Touching The Limits Of Knowledge

Cosmology and our View of the World


Limitations to Philosophy and our Ways of Knowing
Marty Morrissey & Hannah Varn


Summary by Michael DeLone


  1. From Certainty to Uncertainty (Peat) Chapter 4: Language.
  2. Bernhard Williams and the Nature of Moral Reflection (A. W. Cragg)
  3. Schopenhauer & Nietzsche on the Nature and Limits of Philosophy (Daniel Touey)
  4. The Limits of the Mental and the Limits of Philosophy: From Burge to Foucault and Beyond (Todd May)

Hannah and Marty began their presentation on the limits of philosophy by giving a few brief definitions and ideas on the topic. Hannah defined philosophy as the general study of all knowledge about the physical world and human purpose. These two areas deal with empirical science as well as philosophical studies. At one point, physics, biology, and psychology were also considered philosophy. Marty continued to say that philosophy is a love affair with knowledge and from this branched ethics (general morals) and aesthetics (arts and beauty). Hannah concluded with two questions:

  1. How can philosophy be limited?
  2. Does it aim at human truths or is it a method to finding a higher truth?

Following their introduction, Marty and Hannah gave a brief PowerPoint presentation to the class. During the presentation, they touched upon the Enlightenment, a philosophical movement in the 18th Century. The two basic principles they wanted to convey to the class was that before the Enlightenment, people focused on and developed religious beliefs. However, after the Enlightenment, people believed all knowledge could be sought by scientific methods. They went on to name a few important philosophers, and quoted one of the major philosophers of the 18th Century, Immanuel Kant.
               "Have courage to use your own understanding." (Kant 1784)

The presentation continued as Hannah and Marty named a few more philosophers and their main ideas or contributions to the philosophical world.

Hume/Kant - Believed the majority of philosophy can be perceived as what we know, how we know it, and how we use that knowledge.

Hegel - Believed the analysis of a thesis, antithesis, and synthesis can be used as a tool to understanding a higher power.

Nietzsche - Believed in conceptualization, which is viewing the world in terms of one's own ideas and thoughts.

Adorno - Believed that we do have the ability to realize conceptualization but there are limitations to this.

Yoda - Believed in the force.

The PowerPoint presentation finished as Marty and Hannah informed us about Bernard Williams, who was a British philosopher. He debated and wrote about moral philosophy, and believed that Socrates' question, "How does one live?" is a question that leads to too many moralistic issues and cannot be answered.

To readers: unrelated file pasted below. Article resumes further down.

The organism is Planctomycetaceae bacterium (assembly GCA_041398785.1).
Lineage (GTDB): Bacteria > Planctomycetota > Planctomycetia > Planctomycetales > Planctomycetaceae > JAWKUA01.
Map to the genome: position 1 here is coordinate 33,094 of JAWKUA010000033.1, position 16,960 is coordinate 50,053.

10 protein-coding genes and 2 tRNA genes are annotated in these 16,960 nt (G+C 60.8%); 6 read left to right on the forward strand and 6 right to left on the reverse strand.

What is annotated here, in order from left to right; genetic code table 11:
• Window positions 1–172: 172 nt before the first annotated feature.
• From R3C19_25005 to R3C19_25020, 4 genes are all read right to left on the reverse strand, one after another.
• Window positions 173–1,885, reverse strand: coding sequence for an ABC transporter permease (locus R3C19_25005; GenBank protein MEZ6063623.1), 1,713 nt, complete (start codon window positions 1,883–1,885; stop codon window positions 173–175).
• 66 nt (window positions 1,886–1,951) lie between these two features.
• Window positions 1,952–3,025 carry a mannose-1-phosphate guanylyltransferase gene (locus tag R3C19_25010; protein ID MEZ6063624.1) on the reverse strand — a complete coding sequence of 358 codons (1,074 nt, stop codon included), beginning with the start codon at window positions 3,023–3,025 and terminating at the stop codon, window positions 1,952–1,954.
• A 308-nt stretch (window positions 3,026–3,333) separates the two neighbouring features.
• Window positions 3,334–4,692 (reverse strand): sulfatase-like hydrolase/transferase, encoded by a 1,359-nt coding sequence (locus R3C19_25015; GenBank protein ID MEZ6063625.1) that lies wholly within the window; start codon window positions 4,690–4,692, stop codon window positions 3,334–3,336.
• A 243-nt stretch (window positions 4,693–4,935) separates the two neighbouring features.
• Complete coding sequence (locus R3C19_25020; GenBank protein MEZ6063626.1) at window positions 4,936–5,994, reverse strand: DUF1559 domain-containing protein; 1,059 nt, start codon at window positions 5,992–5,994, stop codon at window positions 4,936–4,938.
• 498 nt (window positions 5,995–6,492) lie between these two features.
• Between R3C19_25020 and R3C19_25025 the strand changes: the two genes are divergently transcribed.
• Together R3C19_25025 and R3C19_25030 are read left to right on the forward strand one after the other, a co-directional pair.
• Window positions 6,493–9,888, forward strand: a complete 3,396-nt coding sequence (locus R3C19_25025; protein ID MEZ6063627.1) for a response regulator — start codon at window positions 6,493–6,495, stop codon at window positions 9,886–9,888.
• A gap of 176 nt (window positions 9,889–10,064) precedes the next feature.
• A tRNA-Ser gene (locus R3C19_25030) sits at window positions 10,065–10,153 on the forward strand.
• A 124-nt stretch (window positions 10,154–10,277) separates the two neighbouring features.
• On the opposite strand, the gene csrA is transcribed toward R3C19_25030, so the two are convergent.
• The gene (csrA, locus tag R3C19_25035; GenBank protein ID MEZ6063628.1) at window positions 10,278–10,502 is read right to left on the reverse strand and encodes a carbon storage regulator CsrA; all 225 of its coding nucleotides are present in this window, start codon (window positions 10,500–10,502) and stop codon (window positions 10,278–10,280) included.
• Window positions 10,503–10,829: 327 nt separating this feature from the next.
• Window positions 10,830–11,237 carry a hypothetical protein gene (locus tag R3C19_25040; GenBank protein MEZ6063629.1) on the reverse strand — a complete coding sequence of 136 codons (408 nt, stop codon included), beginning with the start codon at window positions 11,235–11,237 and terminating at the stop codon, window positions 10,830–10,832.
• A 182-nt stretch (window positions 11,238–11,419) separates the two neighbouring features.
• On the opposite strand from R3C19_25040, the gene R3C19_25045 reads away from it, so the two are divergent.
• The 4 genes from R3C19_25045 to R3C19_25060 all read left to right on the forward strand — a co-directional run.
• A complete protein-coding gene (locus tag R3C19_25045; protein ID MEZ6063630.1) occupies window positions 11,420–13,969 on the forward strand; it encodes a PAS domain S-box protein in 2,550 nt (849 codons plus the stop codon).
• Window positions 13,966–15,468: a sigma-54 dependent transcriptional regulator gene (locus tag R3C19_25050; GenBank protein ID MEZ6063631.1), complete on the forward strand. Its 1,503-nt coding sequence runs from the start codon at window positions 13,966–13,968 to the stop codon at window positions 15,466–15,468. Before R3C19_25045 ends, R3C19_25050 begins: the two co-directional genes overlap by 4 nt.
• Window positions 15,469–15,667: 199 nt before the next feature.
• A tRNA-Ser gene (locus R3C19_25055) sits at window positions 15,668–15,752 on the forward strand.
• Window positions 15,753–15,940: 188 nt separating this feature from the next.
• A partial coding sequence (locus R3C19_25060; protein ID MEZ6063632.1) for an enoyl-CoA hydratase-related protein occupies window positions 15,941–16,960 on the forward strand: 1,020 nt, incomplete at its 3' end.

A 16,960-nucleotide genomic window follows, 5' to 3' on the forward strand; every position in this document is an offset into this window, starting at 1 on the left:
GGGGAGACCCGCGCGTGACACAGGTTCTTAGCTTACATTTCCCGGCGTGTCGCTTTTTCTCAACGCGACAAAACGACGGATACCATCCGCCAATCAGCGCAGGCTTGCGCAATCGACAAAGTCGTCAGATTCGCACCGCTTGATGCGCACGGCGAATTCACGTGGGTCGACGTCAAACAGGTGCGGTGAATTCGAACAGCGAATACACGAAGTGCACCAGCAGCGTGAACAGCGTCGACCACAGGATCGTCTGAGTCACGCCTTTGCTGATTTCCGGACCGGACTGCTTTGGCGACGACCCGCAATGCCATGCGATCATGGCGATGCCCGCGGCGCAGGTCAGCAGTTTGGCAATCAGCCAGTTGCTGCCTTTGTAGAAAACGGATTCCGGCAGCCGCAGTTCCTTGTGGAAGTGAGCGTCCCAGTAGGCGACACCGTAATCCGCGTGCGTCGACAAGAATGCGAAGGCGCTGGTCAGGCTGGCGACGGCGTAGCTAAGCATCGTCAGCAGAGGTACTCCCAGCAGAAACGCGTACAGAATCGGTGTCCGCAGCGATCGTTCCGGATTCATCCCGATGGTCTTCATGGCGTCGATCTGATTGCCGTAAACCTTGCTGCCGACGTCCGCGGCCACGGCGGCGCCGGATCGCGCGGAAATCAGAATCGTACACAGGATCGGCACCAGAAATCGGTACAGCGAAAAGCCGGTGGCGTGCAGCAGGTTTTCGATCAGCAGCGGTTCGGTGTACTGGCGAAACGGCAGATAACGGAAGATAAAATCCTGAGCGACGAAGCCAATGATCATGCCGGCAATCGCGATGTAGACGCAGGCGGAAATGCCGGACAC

A minor point they concluded with was the idea of mysticism, which can be described as a belief in the existence of realities beyond the observable reality that are vital to life and can be accessed directly by personal experience. Some people say they have had one or many mystical experiences that are just as real, if not more real as reality. The major question involving mysticism was, “How far can we or should we attempt to test mystical experiences because we don't know if it is possible to test them?”


Dr. Davis posed the question, "Is metaphysics part of science?" Metaphysics is defined as the philosophical study of being and knowing. Thus brought up the question, "Does God exist?"

Hannah said that metaphysics can be considered a part of physics, which is a part of science, but it can't be used to answer the question if God exists. However, metaphysics is a theoretical principal, which does not deal with empirical data and therefore cannot be part of physics. Professor deVries said there are different branches of metaphysics just like there are different branches of philosophy, where different positions are taken, such as dualism and realism. These two positions deal with whether mind and body function together or separate. Mind is metaphysical, dealing with abstract thought and speculation, which is what the brain does, meaning it’s realistic. This is empiricism because mind is the way a person's brain works to determine. The brain is how we observe the world and is therefore a filter since every brain perceives things differently. One person may see, hear, feel, smell, or taste differently than the next person. A filter is a device in which to strain or gather material, since every brain perceives the world differently, the brain acts as a filter. Without a brain, there would be no observation.

Marty then transitioned from different filters and different modes of inquiry. We find different forms of truth or the One Truth. This began with Socrates and Plato, who asked the question can we fathom a superior being, discover a higher power, or be certain about one Truth. It was then brought up that there are too many definitions of God, too many problems and conflicts with the idea of one general perception of a higher power and it must therefore be thrown out. In order to use empirical analysis about ourselves and the world, we need to extend our sensory capacities. The use of tools such as the telescope, microscope, and computers bring about greater access to the universe, but these tools are limited. This idea of limited tools brought up the idea that we must ask questions that are within human intellectual boundaries. Anything beyond that is a "stupid" question because at this point in time, they are impossible to answer. We all borrow tools from others, which is the only way to advance technology and gain knowledge.